- Often incorrectly translated as “evil cults,” the expression xie jiao (邪教, which has been used since the late Ming era) means “heterodox teachings” and indicates the religious movements included in the list of the xie jiao, which the government regards as hostile to the CCP, dangerous, and not “really” religious. Xie jiao are prohibited, constitute the black market of Chinese religion, and being active in a xie jiao is punished with severe jail penalties under Article 300, which punishes with 3 to 7 years of imprisonment “or more” those who “use” a xie jiao. Case law shows that “using” a xie jiao is an expression interpreted by Chinese courts as being active in a xie jiao in any capacity. For additional information, see Massimo Introvigne, “If Your Religion is a Xie Jiao, You Go to Jail – But What Is A Xie Jiao?”, August 9, 2018 (https://bitterwinter.org/what-is-a-xie-jiao/). – Note from Bitter Winter. ↑
- A movement promoted by the CCP between 1966 and 1976 to liquidate what remained of traditional Chinese culture, society and religion, regarded as incompatible with Communism. All religions were prohibited, including those in the red market. As the CCP itself later admitted, the movement caused incommensurable suffering to the Chinese population and ended in disgrace and failure. – Note from Bitter Winter. ↑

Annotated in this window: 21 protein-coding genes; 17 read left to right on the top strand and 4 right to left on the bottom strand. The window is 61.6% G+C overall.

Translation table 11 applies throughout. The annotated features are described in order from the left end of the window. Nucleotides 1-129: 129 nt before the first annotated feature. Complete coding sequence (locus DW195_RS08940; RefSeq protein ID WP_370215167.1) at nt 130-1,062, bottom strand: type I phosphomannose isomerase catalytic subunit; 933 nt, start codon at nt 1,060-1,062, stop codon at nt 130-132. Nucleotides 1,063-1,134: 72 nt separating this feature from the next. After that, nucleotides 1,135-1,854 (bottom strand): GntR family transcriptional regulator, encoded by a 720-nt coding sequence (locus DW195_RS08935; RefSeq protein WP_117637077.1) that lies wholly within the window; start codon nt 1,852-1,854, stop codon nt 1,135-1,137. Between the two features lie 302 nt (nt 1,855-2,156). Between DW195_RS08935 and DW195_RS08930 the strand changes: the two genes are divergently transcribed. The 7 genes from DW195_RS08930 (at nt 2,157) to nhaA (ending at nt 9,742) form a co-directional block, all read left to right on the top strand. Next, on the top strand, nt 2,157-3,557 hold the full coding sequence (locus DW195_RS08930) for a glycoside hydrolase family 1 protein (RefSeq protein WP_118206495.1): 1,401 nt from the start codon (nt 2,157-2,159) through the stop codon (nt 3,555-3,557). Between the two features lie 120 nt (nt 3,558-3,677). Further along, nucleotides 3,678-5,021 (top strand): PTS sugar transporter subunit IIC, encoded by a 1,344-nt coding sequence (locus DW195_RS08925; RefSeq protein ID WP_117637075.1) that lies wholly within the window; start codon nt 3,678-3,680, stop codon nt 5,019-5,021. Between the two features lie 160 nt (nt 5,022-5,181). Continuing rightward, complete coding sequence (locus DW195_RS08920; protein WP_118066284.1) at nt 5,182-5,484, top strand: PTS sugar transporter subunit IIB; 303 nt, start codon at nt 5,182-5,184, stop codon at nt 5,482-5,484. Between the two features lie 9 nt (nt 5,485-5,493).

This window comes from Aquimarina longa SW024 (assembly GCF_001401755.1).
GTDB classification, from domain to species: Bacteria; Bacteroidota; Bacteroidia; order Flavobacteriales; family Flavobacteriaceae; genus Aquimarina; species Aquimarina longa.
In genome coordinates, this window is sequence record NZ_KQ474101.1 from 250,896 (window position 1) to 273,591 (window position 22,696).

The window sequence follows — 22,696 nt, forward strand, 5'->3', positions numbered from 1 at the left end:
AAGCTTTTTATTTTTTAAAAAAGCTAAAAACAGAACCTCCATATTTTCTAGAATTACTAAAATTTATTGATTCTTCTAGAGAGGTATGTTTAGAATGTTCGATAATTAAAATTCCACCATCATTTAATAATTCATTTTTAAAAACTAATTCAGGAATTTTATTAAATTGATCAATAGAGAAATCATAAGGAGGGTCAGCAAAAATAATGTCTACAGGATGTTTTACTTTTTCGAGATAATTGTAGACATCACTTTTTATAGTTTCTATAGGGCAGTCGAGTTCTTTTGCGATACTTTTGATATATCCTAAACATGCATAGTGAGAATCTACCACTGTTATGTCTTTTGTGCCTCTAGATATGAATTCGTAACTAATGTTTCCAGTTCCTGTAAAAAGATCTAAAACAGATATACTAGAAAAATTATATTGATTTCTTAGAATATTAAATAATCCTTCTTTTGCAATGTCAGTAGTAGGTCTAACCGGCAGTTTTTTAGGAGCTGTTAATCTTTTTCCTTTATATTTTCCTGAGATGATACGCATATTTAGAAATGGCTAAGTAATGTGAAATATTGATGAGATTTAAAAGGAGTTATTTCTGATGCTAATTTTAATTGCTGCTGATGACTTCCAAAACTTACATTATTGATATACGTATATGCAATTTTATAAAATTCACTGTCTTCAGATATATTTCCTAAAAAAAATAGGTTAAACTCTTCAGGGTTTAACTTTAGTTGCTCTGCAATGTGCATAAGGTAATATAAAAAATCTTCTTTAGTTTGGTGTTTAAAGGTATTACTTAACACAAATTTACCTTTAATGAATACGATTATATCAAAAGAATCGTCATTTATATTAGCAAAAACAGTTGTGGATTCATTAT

- Opponent, the CCP and Chinese media called “Shouters” (呼喊派) the members of the Local Church since the late 1970s, because of their practice to shout the name of the Lord Jesus Christ loudly. The Shouters were declared a xie jiao and banned in 1983, well before the first official list of the xie jiao was published in 1995. In China, “Shouters” and “Local Church” are often used as synonyms, although the leaders of the Local Church, whose headquarters are in Anaheim, California, insist that in China the Shouters are now a constellation of different groups, not all of them in contact with, or endorsed by, the Local Church. – Note from Bitter Winter. ↑
© 2018 Bitter Winter – Originally published by Bitter Winter in November 2018 – Republished by Religioscope with permission.
Massimo Introvigne (born June 14, 1955 in Rome) is an Italian sociologist of religions. He is the founder and managing director of the Center for Studies on New Religions (CESNUR), an international network of scholars who study new religious movements. Introvigne is the author of some 70 books and more than 100 articles in the field of sociology of religion.